Sep 15, 2015
What to do about SWD-infested fruit?

The SWD monitoring network Counties are all positive for SWD as of last week, Aug. 28. A lot of SWD are being caught in traps in research sites now with population numbers expected to climb into the thousands before frost knocks them back and forces them into winter diapause.

Reports are coming in of severely infested fall raspberries. This fall will be especially challenging for fall harvest of susceptible fruits. Blackberries and raspberries are particularly vulnerable and will require intensive management with sanitation and insecticide protection. One sanitation strategy used in California for berries is for workers to crush any fruit that has fallen to the ground, reducing the chance of larvae surviving to grow into egg-laying adults. For insecticides, maintaining good coverage is essential, so keep track of rain events that can wash off insecticide (>0.5 inch) and reapply at the appropriate interval listed on the labels.

Late-season blueberries, peaches, plums and grapes are vulnerable to infestation, though not as susceptible as brambles, it will be wise to examine the crop for infestation. Fruit that is softer than it should be, with dull sunken areas and tiny drops of sap may be infested. Hold marketable fruit samples on white paper towels for a day or so and rotate it to see if it is leaking from tiny pinholes indicative of larval breathing sites. Use salt floatation to float out larvae and assess the relative abundance of larval infestation and severity of the problem. Place 50 ripe, marketable fruit in a plastic bag, cover with salt solution (1 Tbsp salt/cup water) and examine in 15-30 minutes for emerging larvae. Larvae are small 1-3 mm or 1/16-2/16 inch long. More on checking fruit for infestation is in the blog “Do my fruit have SWD?”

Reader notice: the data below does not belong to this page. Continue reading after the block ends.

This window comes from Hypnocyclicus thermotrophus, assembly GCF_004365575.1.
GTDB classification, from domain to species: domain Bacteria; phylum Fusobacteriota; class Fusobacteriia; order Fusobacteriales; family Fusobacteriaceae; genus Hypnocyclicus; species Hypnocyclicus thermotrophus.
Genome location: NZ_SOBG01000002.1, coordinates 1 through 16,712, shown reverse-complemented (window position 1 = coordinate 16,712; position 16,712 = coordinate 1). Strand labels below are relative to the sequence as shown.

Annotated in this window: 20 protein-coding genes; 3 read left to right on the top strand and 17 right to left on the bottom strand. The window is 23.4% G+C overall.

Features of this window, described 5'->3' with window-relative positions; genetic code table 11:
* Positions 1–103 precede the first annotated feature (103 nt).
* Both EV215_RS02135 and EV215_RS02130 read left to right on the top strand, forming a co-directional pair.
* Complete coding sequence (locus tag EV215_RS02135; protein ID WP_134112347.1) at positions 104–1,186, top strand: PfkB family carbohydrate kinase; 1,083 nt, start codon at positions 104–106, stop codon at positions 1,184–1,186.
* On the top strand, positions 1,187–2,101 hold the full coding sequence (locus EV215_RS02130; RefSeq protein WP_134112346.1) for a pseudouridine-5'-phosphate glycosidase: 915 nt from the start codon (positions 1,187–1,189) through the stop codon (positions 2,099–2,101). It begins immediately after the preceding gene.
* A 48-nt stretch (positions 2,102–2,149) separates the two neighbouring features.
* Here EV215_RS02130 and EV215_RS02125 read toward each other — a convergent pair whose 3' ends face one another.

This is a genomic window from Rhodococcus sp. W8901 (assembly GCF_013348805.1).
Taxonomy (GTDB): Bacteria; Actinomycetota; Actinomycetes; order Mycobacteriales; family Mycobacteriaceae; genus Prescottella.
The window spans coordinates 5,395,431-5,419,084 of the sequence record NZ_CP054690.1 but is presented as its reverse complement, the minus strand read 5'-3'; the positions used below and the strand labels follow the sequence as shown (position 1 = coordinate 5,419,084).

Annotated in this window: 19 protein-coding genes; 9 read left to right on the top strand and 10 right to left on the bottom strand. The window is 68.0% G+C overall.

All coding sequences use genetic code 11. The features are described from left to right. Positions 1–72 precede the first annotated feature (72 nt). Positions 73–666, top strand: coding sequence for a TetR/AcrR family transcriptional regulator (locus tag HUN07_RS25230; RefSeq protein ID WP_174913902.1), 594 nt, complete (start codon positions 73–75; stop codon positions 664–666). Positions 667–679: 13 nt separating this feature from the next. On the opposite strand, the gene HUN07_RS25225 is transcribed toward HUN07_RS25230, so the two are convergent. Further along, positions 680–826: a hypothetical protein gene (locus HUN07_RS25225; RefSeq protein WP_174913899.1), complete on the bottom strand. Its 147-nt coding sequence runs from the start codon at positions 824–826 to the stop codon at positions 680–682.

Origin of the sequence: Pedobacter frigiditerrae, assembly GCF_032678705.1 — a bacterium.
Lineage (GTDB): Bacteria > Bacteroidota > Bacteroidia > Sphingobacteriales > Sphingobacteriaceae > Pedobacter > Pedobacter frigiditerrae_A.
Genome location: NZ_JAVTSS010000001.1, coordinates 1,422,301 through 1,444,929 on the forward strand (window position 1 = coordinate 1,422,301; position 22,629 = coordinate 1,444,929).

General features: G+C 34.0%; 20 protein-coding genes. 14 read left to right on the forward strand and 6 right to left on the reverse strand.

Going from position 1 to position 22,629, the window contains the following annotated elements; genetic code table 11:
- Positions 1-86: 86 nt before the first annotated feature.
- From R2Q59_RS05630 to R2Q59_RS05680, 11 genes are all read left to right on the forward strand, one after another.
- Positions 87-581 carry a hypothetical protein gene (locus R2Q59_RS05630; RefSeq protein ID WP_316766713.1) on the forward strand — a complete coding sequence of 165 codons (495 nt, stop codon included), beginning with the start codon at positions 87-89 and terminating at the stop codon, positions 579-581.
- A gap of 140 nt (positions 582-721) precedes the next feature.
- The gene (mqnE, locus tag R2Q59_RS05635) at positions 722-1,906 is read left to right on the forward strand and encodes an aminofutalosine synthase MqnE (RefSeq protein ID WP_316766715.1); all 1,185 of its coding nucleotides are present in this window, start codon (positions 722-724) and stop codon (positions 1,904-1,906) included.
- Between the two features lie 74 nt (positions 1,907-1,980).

Infestations can contribute to sour rot in grapes and fruit decays in other fruit crops. Severely infested raspberries will appear to melt off the plants.

If fruit is still ripening and ripe fruit is infested, clean pick all ripe and overripe fruit and discard it to remove the developing SWD population from the planting. After clean picking and sanitation, apply an effective insecticide to protect the ripening fruit.

Discard infested fruit in clear plastic bags held in the sun to solarize and kill larvae or freeze it. Holding culled fruit in tightly closed plastic bags will prevent SWD adults to emerge from the infested fruit into the environment.

High temperature will dissuade SWD, but hot days this past week in NY have been followed by cool nights which has likely allowed SWD adults to escape the impact of the heat. High humidity is conducive to SWD development, so that factor will also weigh in to make management difficult this fall. The microclimate in the fruit planting can be altered with pruning practices, so plan now to prune for a more open plant canopy in 2016.

— Cornell University




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